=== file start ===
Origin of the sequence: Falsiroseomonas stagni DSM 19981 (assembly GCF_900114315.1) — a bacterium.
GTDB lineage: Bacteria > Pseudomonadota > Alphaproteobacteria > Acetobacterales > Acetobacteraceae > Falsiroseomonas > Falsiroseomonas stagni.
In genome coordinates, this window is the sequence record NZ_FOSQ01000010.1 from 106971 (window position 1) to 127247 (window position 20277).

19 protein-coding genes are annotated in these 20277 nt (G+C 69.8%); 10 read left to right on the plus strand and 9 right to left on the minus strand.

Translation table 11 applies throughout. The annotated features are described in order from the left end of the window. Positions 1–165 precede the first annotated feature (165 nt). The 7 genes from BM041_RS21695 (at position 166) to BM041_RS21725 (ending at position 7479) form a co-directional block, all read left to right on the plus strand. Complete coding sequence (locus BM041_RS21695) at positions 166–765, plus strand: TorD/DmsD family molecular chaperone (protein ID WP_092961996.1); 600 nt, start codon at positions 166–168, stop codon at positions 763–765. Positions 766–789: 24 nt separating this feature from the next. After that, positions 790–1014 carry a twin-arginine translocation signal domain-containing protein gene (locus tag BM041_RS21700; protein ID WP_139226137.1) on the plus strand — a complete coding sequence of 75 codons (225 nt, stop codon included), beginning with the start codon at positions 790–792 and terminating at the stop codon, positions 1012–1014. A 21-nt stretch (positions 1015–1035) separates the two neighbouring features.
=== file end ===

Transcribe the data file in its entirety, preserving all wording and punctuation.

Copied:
Origin of the sequence: Falsiroseomonas stagni DSM 19981 (assembly GCF_900114315.1) — a bacterium.
GTDB lineage: Bacteria > Pseudomonadota > Alphaproteobacteria > Acetobacterales > Acetobacteraceae > Falsiroseomonas > Falsiroseomonas stagni.
In genome coordinates, this window is the sequence record NZ_FOSQ01000010.1 from 106971 (window position 1) to 127247 (window position 20277).

19 protein-coding genes are annotated in these 20277 nt (G+C 69.8%); 10 read left to right on the plus strand and 9 right to left on the minus strand.

Translation table 11 applies throughout. The annotated features are described in order from the left end of the window. Positions 1–165 precede the first annotated feature (165 nt). The 7 genes from BM041_RS21695 (at position 166) to BM041_RS21725 (ending at position 7479) form a co-directional block, all read left to right on the plus strand. Complete coding sequence (locus BM041_RS21695) at positions 166–765, plus strand: TorD/DmsD family molecular chaperone (protein ID WP_092961996.1); 600 nt, start codon at positions 166–168, stop codon at positions 763–765. Positions 766–789: 24 nt separating this feature from the next. After that, positions 790–1014 carry a twin-arginine translocation signal domain-containing protein gene (locus tag BM041_RS21700; protein ID WP_139226137.1) on the plus strand — a complete coding sequence of 75 codons (225 nt, stop codon included), beginning with the start codon at positions 790–792 and terminating at the stop codon, positions 1012–1014. A 21-nt stretch (positions 1015–1035) separates the two neighbouring features.